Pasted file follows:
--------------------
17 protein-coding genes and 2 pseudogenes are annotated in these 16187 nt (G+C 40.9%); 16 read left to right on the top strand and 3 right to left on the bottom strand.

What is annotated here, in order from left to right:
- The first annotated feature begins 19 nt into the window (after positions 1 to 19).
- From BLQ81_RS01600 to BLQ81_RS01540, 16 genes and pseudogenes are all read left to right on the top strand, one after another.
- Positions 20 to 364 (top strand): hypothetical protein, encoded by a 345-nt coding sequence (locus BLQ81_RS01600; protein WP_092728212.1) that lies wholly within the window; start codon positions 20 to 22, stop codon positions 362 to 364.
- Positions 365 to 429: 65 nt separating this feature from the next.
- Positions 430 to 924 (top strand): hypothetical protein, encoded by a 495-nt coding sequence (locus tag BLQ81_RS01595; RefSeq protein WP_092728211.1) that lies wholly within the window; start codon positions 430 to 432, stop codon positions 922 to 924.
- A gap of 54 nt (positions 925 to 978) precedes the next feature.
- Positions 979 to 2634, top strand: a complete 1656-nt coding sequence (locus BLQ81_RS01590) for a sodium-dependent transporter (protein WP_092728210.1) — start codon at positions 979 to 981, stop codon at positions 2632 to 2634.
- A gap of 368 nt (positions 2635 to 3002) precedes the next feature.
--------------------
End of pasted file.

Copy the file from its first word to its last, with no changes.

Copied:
17 protein-coding genes and 2 pseudogenes are annotated in these 16187 nt (G+C 40.9%); 16 read left to right on the top strand and 3 right to left on the bottom strand.

What is annotated here, in order from left to right:
- The first annotated feature begins 19 nt into the window (after positions 1 to 19).
- From BLQ81_RS01600 to BLQ81_RS01540, 16 genes and pseudogenes are all read left to right on the top strand, one after another.
- Positions 20 to 364 (top strand): hypothetical protein, encoded by a 345-nt coding sequence (locus BLQ81_RS01600; protein WP_092728212.1) that lies wholly within the window; start codon positions 20 to 22, stop codon positions 362 to 364.
- Positions 365 to 429: 65 nt separating this feature from the next.
- Positions 430 to 924 (top strand): hypothetical protein, encoded by a 495-nt coding sequence (locus tag BLQ81_RS01595; RefSeq protein WP_092728211.1) that lies wholly within the window; start codon positions 430 to 432, stop codon positions 922 to 924.
- A gap of 54 nt (positions 925 to 978) precedes the next feature.
- Positions 979 to 2634, top strand: a complete 1656-nt coding sequence (locus BLQ81_RS01590) for a sodium-dependent transporter (protein WP_092728210.1) — start codon at positions 979 to 981, stop codon at positions 2632 to 2634.
- A gap of 368 nt (positions 2635 to 3002) precedes the next feature.